I'd like you to cast your mind back a long way – a very long way. Picture the scene: we're in an area round about what we now call the south coast of England. There are a group of hunter gatherers wandering about... That's the name we give to early humans – when I say "early" I don't mean they were first in the queue or had got up at the crack of dawn to get the bargains at the local department store, oh no I am referring to very primitive individuals.
They were. talking to each other, well sort of making grunting noises, probably about the weather and off they trotted over to what we now call France. Do I discern a slight look of doubt in your expression? I expect you're wondering how they could just "trot off". What about the channel? I hear you cry. Well I did say you had to cast your mind a very long way back in time. Remember at that time what is now Britain was joined to what is now called France and in those days you could just saunter across from one to the other on foot, minding the odd puddle of course. Then you know how it is, it rained a lot, there was the odd earthquake and before you could say: Where's my umbrella? there was this channel. Personally I wish it hadn't happened being someone who doesn't like flying but there it is.
We now fast forward to the days of the Roman Empire. As far as the Romans were concerned, we were a bunch of Barbarians running around covered in homemade paint called woad with which we daubed (put paint on) ourselves. The language if that's the right word for it, sounded to our Roman invaders like people saying "bar- bar- bar" and that's how they coined the word "barbarians" to describe us. The Emperor Julius Caesar started to get itchy feet (he wanted to travel) and he'd heard about these islands off the coast of France. He gathered together the best sailors he could find and set sail for Britain. Of course he didn't have a GPS (global positioning system) with him and he got hopelessly lost ending up on a small island off the coast of North Wales, which he christened Mona. Rather a good name as it turned out because it rains a lot there still and it was coming down in buckets when our Julius and his men arrived. You see to me the name sounds a bit like "moaner" – someone who's always complaining. Anyhow they soon cleared off (left) and raced back to Rome looking for the sun. Caesar tried again a few years later. The barbarians with the paint running down their faces in the rain were a walkover (easily defeated) and thus began the Roman occupation of Britain and the beginning of civilisation. Nice straight roads were built, towns were created and elementary forms of government were established and all in all Britain became very well organised. Latin of course became the language to use if you wanted to be anybody (important person). It left its mark on the language we now call English. Apart from the obvious expressions that crop up in ordinary conversation like "ad infinitum" (endlessly) or ad nauseam (sort of so much "ad infinitum" that it makes you sick) there is a whole host of words that have roots in Latin: "compact", "complete", "implement", "mediator", "pauper", "prosecutor" and so on or just to show off a bit – "et cetera" (etc). That's the thing about English, it's a bit of a hoarder. Whereas other languages reject the bits and pieces of other languages, like the crumbs and remnants left on the floor after the feast, English says: "Hang on, I'll have that, you never know, it might come in useful." The Anglo Saxons indulged in a bit of invading, too and mixed their ingredients into the stew that was to become English. But all this was a "walk in the park" (something very unimportant) in comparison with what happened in 1066.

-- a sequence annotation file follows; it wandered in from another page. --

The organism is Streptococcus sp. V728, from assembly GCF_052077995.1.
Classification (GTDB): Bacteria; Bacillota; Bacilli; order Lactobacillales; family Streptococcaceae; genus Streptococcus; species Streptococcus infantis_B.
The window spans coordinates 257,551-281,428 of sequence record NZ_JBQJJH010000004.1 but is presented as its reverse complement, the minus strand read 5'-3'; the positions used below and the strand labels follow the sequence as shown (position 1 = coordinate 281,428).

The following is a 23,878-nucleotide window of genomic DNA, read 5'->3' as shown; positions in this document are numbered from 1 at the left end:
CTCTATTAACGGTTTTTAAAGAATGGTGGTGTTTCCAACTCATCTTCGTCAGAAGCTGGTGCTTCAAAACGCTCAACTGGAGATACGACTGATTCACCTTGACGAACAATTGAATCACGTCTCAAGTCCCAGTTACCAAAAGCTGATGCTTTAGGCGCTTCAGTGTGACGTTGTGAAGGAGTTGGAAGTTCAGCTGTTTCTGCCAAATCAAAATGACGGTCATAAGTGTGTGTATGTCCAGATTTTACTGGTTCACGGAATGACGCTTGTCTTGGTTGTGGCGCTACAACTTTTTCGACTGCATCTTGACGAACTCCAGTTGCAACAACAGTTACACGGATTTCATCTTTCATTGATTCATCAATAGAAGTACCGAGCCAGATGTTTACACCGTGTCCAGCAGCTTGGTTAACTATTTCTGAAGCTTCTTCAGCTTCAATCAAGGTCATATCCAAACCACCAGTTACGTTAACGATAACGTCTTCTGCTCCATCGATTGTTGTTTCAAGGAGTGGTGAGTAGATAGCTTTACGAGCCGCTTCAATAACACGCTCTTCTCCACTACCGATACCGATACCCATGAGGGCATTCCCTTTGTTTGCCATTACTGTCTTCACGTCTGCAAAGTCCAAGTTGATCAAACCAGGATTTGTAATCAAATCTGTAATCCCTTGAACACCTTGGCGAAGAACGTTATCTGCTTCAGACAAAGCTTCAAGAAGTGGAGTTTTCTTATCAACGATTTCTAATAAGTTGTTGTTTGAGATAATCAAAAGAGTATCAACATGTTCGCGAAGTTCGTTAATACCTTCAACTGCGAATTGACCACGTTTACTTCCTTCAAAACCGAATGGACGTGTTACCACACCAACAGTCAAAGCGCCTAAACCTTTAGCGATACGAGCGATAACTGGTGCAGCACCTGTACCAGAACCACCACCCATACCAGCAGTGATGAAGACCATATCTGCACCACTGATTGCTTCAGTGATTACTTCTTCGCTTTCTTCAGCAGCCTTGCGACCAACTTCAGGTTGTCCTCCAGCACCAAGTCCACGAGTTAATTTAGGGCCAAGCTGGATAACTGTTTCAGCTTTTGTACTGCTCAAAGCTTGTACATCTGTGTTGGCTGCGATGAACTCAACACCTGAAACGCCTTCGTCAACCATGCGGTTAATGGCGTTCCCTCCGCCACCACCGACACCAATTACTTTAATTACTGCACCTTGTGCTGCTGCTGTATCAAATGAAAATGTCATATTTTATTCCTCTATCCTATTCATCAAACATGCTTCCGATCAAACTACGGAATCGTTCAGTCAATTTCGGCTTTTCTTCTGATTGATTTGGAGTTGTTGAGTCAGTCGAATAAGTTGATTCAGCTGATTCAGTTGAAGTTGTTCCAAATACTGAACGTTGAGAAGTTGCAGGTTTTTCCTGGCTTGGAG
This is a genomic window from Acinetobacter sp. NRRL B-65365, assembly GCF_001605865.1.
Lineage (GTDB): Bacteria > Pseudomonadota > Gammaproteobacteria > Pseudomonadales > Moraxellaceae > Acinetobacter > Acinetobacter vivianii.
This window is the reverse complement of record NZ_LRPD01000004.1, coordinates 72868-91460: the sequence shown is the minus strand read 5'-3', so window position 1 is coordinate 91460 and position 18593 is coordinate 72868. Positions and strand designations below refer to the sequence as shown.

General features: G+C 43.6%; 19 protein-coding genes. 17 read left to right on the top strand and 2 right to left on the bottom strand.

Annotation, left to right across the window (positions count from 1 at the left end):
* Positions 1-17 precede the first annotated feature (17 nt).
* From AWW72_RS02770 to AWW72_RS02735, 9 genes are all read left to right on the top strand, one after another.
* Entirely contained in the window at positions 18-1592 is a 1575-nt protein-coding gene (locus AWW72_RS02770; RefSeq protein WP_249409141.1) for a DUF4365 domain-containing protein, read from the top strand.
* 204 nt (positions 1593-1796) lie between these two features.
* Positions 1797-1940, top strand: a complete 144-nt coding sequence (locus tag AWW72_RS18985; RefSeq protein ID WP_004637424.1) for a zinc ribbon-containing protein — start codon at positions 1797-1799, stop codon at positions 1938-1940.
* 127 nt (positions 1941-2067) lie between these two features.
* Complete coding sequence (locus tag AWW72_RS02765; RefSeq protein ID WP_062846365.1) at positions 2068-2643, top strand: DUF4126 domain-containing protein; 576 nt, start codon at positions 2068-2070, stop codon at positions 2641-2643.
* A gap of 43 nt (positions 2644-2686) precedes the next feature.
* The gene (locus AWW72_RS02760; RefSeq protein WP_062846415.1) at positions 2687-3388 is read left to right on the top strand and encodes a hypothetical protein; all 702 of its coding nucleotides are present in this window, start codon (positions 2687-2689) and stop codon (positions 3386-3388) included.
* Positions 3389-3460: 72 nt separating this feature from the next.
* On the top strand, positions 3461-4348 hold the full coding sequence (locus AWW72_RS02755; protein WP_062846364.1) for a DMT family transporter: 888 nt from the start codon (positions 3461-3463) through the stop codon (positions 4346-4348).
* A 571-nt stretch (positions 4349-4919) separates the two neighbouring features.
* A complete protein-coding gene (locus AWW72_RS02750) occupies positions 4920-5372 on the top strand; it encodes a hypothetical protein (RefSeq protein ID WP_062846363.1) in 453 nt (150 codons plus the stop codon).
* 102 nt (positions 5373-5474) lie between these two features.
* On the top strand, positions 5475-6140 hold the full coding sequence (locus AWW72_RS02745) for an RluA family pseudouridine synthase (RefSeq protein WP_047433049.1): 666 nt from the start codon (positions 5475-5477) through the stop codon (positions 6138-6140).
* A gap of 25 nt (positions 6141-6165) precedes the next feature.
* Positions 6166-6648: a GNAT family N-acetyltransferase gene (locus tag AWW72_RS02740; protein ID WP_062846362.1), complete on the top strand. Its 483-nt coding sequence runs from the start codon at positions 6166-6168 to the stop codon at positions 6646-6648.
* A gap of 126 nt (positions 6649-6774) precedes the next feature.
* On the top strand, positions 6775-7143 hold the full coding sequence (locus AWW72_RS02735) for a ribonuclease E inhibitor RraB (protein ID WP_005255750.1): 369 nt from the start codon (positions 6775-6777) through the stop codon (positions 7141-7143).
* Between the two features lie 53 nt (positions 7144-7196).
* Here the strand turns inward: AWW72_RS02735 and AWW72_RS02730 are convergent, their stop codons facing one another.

Now without going into too much detail as that would take up a complete newsletter in itself, it was in that year that the Battle of Hastings took place when William, Duke of Normandy (France) invaded England, killed King Harold and took control of the country. For the next 200 years English "took a back seat" (was in second place) and the official language became French. This is the reason, dear learner of English, why when you look up a word in your dictionary to find an English equivalent, you will invariably be presented with at least two – one with an English origin and one with a French. In those 200 years the English were the underdogs. They did the cooking and looked after the animals in the farms – the cows, the sheep and the pigs. The French did the eating – beef, mutton and pork. In everyday language we have the same pairs with the "French" word first: close – shut, reply – answer, annual – yearly, desire - wish, commence - begin.
Just imagine what would have happened if the English language had lost the battle with the French language - "Mai foi! Quelle horreur! Sacre bleu! Ce ne'st pas possible!" Or as we descendants of those hunter gatherers from way back would say in our calm, relaxed manner: "Oh dear!"
I'm sure you enjoyed Alan's essay on the history of the English language because I believe he has a great talent to deliver information in easily digestible pieces always spiced with the right portion of British humour. Speaking of which I'd like to remind you of our forum. I hope you know what a forum is? If not, it's high time you started using this handy tool. We really would like to know what you think of Alan's newsletter and that's why you should click on the link below to post your comments:
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